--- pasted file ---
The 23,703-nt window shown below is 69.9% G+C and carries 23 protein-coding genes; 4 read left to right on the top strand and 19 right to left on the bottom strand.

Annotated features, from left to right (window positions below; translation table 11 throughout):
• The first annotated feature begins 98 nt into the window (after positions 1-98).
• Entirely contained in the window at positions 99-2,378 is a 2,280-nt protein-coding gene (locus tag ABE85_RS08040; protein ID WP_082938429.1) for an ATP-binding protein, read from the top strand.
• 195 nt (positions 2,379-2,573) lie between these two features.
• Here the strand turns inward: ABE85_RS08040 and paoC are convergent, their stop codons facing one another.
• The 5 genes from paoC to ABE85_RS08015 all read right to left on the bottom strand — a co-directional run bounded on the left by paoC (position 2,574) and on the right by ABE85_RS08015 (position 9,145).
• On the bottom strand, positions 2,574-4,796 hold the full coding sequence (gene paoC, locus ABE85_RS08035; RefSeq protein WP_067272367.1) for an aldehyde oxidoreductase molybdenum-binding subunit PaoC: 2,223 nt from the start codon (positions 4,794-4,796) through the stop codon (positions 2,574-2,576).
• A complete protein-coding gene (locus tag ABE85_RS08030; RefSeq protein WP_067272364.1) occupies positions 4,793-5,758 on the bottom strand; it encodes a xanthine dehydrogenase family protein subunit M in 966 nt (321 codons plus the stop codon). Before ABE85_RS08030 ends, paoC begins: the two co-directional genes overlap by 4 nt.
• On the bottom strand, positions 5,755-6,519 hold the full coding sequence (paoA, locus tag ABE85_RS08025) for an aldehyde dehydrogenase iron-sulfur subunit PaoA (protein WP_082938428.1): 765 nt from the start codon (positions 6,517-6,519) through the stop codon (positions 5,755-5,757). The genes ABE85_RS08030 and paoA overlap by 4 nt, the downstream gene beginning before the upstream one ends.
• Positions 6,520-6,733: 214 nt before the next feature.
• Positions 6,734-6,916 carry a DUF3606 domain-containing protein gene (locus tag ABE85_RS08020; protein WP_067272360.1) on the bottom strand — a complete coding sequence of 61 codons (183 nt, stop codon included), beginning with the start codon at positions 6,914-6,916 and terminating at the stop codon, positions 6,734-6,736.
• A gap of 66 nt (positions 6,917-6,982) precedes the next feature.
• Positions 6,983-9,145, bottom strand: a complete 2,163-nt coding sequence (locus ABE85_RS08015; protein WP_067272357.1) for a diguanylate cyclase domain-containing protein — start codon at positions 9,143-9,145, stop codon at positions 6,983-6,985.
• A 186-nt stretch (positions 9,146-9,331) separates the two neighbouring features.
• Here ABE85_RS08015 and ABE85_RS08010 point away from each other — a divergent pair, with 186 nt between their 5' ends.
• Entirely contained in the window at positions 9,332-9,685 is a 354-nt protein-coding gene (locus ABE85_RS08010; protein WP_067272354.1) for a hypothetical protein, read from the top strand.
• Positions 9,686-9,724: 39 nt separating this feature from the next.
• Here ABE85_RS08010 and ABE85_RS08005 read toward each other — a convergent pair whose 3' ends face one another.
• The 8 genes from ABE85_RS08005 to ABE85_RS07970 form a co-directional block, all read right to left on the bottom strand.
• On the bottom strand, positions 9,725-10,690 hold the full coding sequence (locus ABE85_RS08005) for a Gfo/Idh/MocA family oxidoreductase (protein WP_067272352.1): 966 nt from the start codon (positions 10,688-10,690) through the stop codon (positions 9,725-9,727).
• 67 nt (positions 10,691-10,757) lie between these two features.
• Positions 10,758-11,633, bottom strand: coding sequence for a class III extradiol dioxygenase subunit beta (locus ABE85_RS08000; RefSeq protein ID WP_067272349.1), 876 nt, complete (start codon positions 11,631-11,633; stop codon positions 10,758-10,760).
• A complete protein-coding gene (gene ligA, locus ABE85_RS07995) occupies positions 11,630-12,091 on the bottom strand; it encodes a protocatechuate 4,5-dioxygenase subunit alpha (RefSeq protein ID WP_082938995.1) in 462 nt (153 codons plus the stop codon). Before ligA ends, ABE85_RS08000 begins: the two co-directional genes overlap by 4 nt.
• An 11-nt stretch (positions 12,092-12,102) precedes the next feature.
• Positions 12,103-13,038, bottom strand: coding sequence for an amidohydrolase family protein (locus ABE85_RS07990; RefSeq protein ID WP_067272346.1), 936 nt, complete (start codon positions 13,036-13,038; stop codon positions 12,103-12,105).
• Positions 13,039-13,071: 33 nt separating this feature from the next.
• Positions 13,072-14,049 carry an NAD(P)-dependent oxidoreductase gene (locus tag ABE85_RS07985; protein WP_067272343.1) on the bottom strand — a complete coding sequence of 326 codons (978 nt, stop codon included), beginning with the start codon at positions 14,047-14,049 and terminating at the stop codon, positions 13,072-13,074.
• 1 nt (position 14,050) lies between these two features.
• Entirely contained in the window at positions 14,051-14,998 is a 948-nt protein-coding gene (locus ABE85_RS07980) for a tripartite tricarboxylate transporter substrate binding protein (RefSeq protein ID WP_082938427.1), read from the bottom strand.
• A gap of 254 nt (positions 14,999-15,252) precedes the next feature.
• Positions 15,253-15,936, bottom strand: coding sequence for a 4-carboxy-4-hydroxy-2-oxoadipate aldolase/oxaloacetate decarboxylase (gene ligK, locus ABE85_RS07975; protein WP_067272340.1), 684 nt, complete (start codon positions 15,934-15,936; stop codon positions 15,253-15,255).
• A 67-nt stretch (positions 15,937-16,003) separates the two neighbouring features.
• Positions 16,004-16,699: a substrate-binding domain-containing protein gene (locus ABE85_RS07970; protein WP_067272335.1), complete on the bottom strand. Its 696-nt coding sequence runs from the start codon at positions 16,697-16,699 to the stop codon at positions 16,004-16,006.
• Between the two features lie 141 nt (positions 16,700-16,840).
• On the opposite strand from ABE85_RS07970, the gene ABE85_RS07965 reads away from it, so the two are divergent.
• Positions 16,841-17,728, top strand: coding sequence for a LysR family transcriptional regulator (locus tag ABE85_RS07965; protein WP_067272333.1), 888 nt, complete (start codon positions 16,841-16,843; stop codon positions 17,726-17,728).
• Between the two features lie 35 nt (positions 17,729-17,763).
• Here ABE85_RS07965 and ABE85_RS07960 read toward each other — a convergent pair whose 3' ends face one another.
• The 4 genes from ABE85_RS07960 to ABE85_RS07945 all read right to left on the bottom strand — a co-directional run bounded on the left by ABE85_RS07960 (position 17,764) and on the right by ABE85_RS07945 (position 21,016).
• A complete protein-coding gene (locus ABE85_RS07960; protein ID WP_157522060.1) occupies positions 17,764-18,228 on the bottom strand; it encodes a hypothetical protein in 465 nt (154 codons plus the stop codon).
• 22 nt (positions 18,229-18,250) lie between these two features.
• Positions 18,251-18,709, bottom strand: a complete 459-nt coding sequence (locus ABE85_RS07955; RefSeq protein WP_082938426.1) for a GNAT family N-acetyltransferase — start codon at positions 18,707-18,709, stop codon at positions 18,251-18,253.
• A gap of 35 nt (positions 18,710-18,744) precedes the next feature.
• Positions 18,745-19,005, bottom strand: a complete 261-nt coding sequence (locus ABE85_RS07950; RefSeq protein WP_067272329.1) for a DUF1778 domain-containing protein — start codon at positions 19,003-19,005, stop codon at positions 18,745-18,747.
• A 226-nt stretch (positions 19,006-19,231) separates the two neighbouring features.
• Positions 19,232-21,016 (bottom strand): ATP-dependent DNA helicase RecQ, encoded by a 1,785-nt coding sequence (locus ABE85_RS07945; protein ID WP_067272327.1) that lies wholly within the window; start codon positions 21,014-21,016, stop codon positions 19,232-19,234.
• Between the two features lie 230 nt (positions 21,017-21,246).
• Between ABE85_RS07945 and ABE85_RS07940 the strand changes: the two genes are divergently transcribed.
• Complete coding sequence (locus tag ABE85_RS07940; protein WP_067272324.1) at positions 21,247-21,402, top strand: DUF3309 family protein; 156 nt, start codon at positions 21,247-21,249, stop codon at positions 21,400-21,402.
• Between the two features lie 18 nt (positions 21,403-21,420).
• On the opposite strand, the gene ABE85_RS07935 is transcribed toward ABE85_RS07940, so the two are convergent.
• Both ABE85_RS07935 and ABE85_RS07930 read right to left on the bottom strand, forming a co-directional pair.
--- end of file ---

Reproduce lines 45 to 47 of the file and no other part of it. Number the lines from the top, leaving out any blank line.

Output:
• Positions 18,745-19,005, bottom strand: a complete 261-nt coding sequence (locus ABE85_RS07950; RefSeq protein WP_067272329.1) for a DUF1778 domain-containing protein — start codon at positions 19,003-19,005, stop codon at positions 18,745-18,747.
• A 226-nt stretch (positions 19,006-19,231) separates the two neighbouring features.
• Positions 19,232-21,016 (bottom strand): ATP-dependent DNA helicase RecQ, encoded by a 1,785-nt coding sequence (locus ABE85_RS07945; protein ID WP_067272327.1) that lies wholly within the window; start codon positions 21,014-21,016, stop codon positions 19,232-19,234.